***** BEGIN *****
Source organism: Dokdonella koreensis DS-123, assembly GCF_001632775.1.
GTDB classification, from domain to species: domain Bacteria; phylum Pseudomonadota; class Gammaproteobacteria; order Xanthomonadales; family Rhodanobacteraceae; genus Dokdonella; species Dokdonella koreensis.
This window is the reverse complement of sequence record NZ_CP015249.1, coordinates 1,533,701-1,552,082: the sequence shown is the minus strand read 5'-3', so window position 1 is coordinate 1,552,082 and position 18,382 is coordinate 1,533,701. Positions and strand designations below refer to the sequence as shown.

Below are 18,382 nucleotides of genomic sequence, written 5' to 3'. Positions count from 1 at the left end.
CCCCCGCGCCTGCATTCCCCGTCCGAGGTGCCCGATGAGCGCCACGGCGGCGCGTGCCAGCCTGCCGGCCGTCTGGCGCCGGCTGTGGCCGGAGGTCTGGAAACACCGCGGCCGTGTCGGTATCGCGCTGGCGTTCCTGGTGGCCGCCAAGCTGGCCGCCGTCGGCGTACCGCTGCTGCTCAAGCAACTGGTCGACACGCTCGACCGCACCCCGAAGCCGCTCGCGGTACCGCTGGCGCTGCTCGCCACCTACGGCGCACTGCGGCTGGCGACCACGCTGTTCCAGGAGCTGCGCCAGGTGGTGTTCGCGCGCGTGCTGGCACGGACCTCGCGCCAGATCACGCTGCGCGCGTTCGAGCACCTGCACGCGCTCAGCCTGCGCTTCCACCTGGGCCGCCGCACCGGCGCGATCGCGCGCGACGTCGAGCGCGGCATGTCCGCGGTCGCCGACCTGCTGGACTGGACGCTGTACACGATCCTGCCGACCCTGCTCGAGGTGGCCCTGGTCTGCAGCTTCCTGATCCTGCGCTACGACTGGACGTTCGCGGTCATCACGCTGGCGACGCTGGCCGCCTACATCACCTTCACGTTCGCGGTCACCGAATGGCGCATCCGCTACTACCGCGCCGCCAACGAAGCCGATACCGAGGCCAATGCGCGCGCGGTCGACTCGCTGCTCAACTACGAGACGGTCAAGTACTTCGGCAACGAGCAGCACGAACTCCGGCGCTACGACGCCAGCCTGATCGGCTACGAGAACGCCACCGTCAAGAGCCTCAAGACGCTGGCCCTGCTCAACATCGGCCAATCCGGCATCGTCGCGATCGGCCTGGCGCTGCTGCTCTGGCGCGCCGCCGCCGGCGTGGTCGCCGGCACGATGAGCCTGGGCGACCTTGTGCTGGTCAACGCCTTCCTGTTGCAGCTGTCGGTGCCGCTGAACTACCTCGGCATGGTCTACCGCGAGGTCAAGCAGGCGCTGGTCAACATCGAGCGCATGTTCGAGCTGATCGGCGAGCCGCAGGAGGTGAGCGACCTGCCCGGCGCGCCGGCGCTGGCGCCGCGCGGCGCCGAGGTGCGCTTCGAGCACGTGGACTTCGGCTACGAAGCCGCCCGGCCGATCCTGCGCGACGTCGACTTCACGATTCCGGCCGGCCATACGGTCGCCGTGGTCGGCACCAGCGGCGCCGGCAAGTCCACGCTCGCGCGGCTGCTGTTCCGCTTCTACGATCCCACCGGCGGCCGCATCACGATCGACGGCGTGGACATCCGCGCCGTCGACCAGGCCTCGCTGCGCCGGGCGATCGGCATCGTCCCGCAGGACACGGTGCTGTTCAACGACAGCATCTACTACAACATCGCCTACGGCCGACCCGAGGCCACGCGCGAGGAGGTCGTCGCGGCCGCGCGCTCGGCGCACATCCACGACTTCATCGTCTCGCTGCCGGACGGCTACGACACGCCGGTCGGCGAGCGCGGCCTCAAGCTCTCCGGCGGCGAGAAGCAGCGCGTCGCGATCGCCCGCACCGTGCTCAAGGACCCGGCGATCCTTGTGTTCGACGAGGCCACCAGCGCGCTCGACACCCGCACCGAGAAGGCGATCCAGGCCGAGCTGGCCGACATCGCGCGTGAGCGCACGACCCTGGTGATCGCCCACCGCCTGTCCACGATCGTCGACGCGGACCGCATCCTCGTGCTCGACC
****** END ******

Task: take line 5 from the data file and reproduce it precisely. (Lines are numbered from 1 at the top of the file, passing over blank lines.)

CCCCCGCGCCTGCATTCCCCGTCCGAGGTGCCCGATGAGCGCCACGGCGGCGCGTGCCAGCCTGCCGGCCGTCTGGCGCCGGCTGTGGCCGGAGGTCTGGAAACACCGCGGCCGTGTCGGTATCGCGCTGGCGTTCCTGGTGGCCGCCAAGCTGGCCGCCGTCGGCGTACCGCTGCTGCTCAAGCAACTGGTCGACACGCTCGACCGCACCCCGAAGCCGCTCGCGGTACCGCTGGCGCTGCTCGCCACCTACGGCGCACTGCGGCTGGCGACCACGCTGTTCCAGGAGCTGCGCCAGGTGGTGTTCGCGCGCGTGCTGGCACGGACCTCGCGCCAGATCACGCTGCGCGCGTTCGAGCACCTGCACGCGCTCAGCCTGCGCTTCCACCTGGGCCGCCGCACCGGCGCGATCGCGCGCGACGTCGAGCGCGGCATGTCCGCGGTCGCCGACCTGCTGGACTGGACGCTGTACACGATCCTGCCGACCCTGCTCGAGGTGGCCCTGGTCTGCAGCTTCCTGATCCTGCGCTACGACTGGACGTTCGCGGTCATCACGCTGGCGACGCTGGCCGCCTACATCACCTTCACGTTCGCGGTCACCGAATGGCGCATCCGCTACTACCGCGCCGCCAACGAAGCCGATACCGAGGCCAATGCGCGCGCGGTCGACTCGCTGCTCAACTACGAGACGGTCAAGTACTTCGGCAACGAGCAGCACGAACTCCGGCGCTACGACGCCAGCCTGATCGGCTACGAGAACGCCACCGTCAAGAGCCTCAAGACGCTGGCCCTGCTCAACATCGGCCAATCCGGCATCGTCGCGATCGGCCTGGCGCTGCTGCTCTGGCGCGCCGCCGCCGGCGTGGTCGCCGGCACGATGAGCCTGGGCGACCTTGTGCTGGTCAACGCCTTCCTGTTGCAGCTGTCGGTGCCGCTGAACTACCTCGGCATGGTCTACCGCGAGGTCAAGCAGGCGCTGGTCAACATCGAGCGCATGTTCGAGCTGATCGGCGAGCCGCAGGAGGTGAGCGACCTGCCCGGCGCGCCGGCGCTGGCGCCGCGCGGCGCCGAGGTGCGCTTCGAGCACGTGGACTTCGGCTACGAAGCCGCCCGGCCGATCCTGCGCGACGTCGACTTCACGATTCCGGCCGGCCATACGGTCGCCGTGGTCGGCACCAGCGGCGCCGGCAAGTCCACGCTCGCGCGGCTGCTGTTCCGCTTCTACGATCCCACCGGCGGCCGCATCACGATCGACGGCGTGGACATCCGCGCCGTCGACCAGGCCTCGCTGCGCCGGGCGATCGGCATCGTCCCGCAGGACACGGTGCTGTTCAACGACAGCATCTACTACAACATCGCCTACGGCCGACCCGAGGCCACGCGCGAGGAGGTCGTCGCGGCCGCGCGCTCGGCGCACATCCACGACTTCATCGTCTCGCTGCCGGACGGCTACGACACGCCGGTCGGCGAGCGCGGCCTCAAGCTCTCCGGCGGCGAGAAGCAGCGCGTCGCGATCGCCCGCACCGTGCTCAAGGACCCGGCGATCCTTGTGTTCGACGAGGCCACCAGCGCGCTCGACACCCGCACCGAGAAGGCGATCCAGGCCGAGCTGGCCGACATCGCGCGTGAGCGCACGACCCTGGTGATCGCCCACCGCCTGTCCACGATCGTCGACGCGGACCGCATCCTCGTGCTCGACC